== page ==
Biodiversity is crucial to the functioning of ecosystems and is necessary for healthy soils, water regulation, carbon storage, food production, pollination, and healthy wildlife populations.39 Yet, a large part of the food we consume comes from only a small number of species, and the ways in which we produce our food places further pressure on biodiversity.

We have entered the era of sixth mass extinction.40 41 About 25% of all species currently face extinction, many of them within decades.42 Agriculture is one of the main reasons for this huge decline in biodiversity, as we are changing the surface of this planet within such a short period of time that it renders nearly any adaptation by wild species impossible.

The world’s forests are home to over 80% of terrestrial plants and animals,43 yet nearly 70% of cleared lands in the Amazon are used as cattle pastures.44 Deforestation could be reduced by up to 55% if animal consumption was reduced.45

A recent study looking into 20,000 terrestrial vertebrates projected that about 88% of these species will lose their habitats to agricultural expansion by 2050 if current dietary patterns and agricultural practices are maintained. In order to prevent these losses, it is important to eat less meat and animal-based products, reduce food waste, sustainably increase crop yields, and implement international land-use planning.46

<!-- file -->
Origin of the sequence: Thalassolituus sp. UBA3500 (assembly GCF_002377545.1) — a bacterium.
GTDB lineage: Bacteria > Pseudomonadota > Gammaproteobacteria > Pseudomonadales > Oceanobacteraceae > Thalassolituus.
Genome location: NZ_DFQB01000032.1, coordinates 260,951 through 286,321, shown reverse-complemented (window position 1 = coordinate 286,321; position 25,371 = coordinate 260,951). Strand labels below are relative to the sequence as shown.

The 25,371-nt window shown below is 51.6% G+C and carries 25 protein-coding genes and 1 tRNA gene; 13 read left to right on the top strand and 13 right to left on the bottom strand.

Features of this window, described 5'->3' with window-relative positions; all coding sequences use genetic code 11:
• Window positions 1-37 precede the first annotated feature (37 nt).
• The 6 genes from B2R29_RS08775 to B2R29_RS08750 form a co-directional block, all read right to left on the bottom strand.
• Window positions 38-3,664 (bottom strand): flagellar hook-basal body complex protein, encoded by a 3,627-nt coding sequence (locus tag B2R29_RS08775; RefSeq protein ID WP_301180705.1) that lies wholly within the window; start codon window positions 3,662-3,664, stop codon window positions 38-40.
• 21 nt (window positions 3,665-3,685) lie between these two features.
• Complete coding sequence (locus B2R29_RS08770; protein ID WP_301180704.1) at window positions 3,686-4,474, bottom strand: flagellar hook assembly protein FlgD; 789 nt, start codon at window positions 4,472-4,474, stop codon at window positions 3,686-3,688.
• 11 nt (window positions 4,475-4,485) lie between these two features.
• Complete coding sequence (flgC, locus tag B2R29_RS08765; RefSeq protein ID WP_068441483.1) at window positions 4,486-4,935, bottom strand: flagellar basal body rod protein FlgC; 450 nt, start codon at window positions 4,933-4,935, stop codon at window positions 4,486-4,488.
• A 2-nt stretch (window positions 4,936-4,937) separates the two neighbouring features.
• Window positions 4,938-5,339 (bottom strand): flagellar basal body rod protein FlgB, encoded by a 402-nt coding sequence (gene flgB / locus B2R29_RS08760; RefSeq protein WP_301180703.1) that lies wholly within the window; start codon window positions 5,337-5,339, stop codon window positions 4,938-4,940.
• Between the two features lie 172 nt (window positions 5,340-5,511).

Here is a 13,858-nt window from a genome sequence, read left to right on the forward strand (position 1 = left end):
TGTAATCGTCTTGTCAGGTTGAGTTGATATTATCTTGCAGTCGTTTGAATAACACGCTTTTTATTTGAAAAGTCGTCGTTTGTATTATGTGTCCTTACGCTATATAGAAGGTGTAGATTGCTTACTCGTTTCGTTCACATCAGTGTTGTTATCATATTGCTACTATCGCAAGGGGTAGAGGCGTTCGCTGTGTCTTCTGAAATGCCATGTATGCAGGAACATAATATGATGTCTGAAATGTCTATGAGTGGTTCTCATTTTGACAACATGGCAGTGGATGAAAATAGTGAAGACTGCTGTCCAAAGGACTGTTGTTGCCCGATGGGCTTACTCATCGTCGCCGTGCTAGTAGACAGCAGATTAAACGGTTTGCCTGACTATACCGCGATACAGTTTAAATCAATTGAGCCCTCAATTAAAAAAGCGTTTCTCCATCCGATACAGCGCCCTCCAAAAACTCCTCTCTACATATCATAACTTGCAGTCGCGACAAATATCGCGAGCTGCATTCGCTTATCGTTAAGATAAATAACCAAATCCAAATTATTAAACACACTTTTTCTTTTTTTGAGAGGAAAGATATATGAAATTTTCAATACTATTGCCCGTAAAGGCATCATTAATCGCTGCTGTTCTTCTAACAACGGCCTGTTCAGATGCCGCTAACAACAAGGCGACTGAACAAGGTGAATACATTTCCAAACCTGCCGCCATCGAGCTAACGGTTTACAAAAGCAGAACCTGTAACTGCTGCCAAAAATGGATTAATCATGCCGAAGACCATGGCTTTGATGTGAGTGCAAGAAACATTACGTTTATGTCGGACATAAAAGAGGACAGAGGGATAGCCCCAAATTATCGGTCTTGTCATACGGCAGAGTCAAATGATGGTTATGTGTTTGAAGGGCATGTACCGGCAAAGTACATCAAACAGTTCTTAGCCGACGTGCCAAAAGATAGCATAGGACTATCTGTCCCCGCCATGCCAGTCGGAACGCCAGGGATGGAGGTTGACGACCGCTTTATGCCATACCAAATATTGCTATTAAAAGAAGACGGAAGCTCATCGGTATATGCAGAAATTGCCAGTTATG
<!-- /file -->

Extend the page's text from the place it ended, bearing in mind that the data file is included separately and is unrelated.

Infectious diseases and Antibiotic resistance

Zoonoses are diseases of animal origin that have spread to humans. Mounting evidence suggests that the recent increase in zoonotic events is directly linked to humans’ increasing interactions with animals, particularly in terms of food sourcing. Our appetite for meat, eggs, and dairy has brought us into ever-closer contact with both domesticated and wild animals by keeping ever more of them in increasingly confined spaces and invading ever more of their habitats. Together with human-made destruction of the environment, this increases the likelihood of viruses jumping the species barriers, consequently resulting in new zoonotic diseases.

Food & Pandemics Report

SARS-CoV-2, widely known as the coronavirus, has had a huge impact on all of our lives and changed the way we live – perhaps forever. But while it’s important to acknowledge the massive loss of lives and jobs and the impact of the virus on our global society and economy, it’s also vital to examine the root causes of the pandemic – and pandemics in general – if we are to minimise the risk of potentially far more damaging outbreaks in the future.

What you can do

By reducing your consumption of meat, dairy products, fish, and eggs, and shifting to a more plant-based diet, you can directly contribute to helping solve many of the global problems mentioned above. With a shift in diets, 10 billion people could, in theory, be fed – without putting a further burden on the environment and the health of the planet.47

The ProVeg Veggie Challenge

Join the ProVeg Veggie Challenge and try eating more plant-based for 30 days. It’s better for your health, better for the planet and better for animals. Get a healthy start with your personal Challenge. We’ll help you along the way with free tips, recipes and support.

About ProVeg

ProVeg is an international food awareness organisation working to transform the global food system by replacing conventional animal-based products with plant-based and cultured alternatives.

ProVeg works with international decision-making bodies, governments, food producers, investors, the media, and the general public to help the world transition to a society and economy that are less dependent on animal agriculture and more sustainable for humans, animals, and the planet.

ProVeg has permanent-observer status with the UNFCCC, is accredited for UNEA, and has received the United Nations’ Momentum for Change Award.